Author Topic: Anybody look at Ukraine lately?  (Read 20534 times)

Random Probability

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Anybody look at Ukraine lately?
« on: January 23, 2014, 12:35:09 am »
Lots of fun and games going on in Ukraine.  I'm not sure how much is on Prime Time (since I don't have TV), but things are starting to get really interesting.

For instance, take this new development.

A few highlights:
Quote
PROTESTERS were massing when, suddenly, thousands of cell-phones chimed in unison: "Dear subscriber … you are a participant in a mass disturbance". It's real. It just happened in Ukraine.


Among the draconian measures introduced this week are:
-Participating in "mass disruptions" will incur 10-15 years imprisonment

-You can be convicted by a court in absentia

-MPs can be arrested during sessions of parliament

-It is forbidden to drive a car in a column larger than five vehicles long.

-It is illegal to set up an unauthorised sound system

-You will be jailed for 15 days if you put up a tent

-Distributing "extremist opinion" will attract a three-year jail term

-Group violation of public orders will land you in the cooler for two years

-The government can disable the internet at will

-Many are interpreting the moves as a deliberate attempt to incite unrest in order to invoke even more extreme legislation.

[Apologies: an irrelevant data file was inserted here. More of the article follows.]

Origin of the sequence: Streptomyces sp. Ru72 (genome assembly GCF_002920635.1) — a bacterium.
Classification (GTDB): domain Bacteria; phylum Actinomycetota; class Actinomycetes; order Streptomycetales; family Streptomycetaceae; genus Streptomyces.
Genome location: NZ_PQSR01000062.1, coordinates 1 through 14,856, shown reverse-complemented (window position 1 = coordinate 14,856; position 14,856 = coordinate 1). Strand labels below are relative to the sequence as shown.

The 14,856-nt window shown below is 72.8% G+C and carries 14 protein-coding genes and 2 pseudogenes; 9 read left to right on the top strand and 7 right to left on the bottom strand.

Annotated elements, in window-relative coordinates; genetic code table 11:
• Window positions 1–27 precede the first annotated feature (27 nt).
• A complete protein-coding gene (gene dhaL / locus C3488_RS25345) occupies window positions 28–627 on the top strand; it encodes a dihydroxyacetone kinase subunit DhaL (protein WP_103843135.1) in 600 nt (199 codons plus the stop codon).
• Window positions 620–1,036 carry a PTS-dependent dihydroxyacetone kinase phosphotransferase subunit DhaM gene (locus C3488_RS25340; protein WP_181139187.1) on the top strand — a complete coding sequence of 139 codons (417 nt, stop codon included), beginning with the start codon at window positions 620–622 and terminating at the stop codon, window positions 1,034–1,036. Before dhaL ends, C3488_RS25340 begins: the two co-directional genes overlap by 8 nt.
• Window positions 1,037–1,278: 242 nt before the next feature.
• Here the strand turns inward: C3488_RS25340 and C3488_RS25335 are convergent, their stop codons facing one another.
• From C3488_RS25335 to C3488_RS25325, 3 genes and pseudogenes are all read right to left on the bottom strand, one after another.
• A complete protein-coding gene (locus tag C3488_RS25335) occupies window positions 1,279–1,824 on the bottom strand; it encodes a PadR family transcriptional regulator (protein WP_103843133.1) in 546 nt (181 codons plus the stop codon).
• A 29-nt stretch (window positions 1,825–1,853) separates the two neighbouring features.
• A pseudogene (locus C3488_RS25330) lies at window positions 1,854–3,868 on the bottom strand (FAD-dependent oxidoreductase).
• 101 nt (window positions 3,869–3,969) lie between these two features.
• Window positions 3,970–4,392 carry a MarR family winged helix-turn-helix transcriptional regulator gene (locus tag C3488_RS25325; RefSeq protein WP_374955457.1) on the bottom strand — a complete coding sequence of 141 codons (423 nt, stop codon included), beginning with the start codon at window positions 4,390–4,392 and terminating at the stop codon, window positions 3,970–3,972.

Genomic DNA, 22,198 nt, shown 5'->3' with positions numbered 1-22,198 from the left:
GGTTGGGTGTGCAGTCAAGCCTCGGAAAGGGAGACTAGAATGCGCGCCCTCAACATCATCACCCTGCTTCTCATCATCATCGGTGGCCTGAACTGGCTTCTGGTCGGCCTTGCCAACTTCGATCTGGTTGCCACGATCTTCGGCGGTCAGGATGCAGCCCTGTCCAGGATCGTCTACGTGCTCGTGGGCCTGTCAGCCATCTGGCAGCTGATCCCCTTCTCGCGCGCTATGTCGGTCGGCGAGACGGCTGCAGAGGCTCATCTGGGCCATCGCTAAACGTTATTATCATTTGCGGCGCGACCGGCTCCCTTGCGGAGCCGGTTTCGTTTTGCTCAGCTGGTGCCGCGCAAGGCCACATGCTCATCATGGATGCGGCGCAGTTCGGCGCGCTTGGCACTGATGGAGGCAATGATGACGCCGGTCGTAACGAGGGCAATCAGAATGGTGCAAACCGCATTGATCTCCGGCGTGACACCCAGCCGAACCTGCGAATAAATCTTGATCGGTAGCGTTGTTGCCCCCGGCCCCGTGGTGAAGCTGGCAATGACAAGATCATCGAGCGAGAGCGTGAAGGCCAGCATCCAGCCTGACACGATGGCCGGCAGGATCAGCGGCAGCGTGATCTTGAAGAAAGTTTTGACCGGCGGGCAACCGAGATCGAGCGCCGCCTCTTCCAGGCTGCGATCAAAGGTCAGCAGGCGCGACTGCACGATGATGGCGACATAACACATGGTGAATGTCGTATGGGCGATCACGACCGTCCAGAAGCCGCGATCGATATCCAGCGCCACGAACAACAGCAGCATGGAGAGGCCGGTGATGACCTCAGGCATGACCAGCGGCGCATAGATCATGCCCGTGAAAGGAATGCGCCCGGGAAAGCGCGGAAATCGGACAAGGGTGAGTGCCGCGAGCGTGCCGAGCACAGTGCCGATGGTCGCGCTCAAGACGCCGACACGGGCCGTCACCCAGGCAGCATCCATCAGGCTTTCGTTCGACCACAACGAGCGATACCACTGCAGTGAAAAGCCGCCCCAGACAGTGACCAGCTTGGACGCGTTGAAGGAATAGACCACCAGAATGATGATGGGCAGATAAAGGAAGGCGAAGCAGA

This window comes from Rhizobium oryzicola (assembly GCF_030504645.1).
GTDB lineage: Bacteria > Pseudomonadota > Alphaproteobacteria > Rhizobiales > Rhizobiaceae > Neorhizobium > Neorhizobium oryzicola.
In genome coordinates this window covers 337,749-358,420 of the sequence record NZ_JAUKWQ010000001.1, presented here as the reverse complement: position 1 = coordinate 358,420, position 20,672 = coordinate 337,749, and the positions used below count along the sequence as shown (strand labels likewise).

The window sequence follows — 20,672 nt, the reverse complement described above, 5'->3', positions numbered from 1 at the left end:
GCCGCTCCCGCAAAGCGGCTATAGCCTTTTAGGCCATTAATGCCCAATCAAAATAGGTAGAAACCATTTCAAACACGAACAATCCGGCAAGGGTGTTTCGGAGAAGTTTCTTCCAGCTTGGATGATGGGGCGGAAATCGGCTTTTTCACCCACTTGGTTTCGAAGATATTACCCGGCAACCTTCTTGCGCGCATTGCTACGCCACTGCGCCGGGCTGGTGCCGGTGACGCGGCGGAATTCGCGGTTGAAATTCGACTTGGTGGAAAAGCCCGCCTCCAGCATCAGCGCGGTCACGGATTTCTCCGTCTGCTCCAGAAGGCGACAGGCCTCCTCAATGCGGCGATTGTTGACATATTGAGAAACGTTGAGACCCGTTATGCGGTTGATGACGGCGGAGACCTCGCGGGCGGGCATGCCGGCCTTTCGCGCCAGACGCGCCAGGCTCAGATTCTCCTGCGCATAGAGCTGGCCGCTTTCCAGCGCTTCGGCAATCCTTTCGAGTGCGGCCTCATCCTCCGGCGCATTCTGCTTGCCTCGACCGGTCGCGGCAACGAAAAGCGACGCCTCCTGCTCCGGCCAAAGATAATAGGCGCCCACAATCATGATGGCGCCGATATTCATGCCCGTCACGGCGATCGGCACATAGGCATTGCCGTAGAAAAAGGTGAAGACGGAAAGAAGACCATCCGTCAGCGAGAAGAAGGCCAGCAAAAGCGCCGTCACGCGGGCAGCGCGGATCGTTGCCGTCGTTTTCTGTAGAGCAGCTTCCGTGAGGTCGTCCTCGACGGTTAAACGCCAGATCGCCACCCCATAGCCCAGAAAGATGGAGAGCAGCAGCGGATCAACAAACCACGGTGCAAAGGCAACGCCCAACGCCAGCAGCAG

The opposition leader looks like he knows his days are numbered.
Quote
``Tomorrow we will go forward together,'' Yatsenyuk told a crowd of tens of thousands of demonstrators. ``And if it's a bullet in the forehead, then it's a bullet in the forehead, but in an honest, fair and brave way.''

After a comment like that, though, I doubt he'll be shot, which is probably why Yanukovych added that bit about arresting MPs.

The Good Reverend Roger

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Re: Anybody look at Ukraine lately?
« Reply #1 on: January 23, 2014, 01:47:08 am »
I just started paying attention to this today.  It's fucking grim.
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Lenin McCarthy

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Re: Anybody look at Ukraine lately?
« Reply #2 on: January 23, 2014, 02:00:53 am »
Wow. That mass SMS is creepy stuff.

The posts (and further links) in this thread
are probably helpful.






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Re: Anybody look at Ukraine lately?
« Reply #3 on: January 23, 2014, 05:23:29 am »
innit safe, fam?

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Re: Anybody look at Ukraine lately?
« Reply #4 on: January 23, 2014, 05:53:31 am »
This is disgusting, and I fully expect Anonymous or some such bunch of Internet hooligans to devise ways to foil and evade technology that allows this kind of shit to happen. If they don't, they'll be proving their uselessness to the resistance.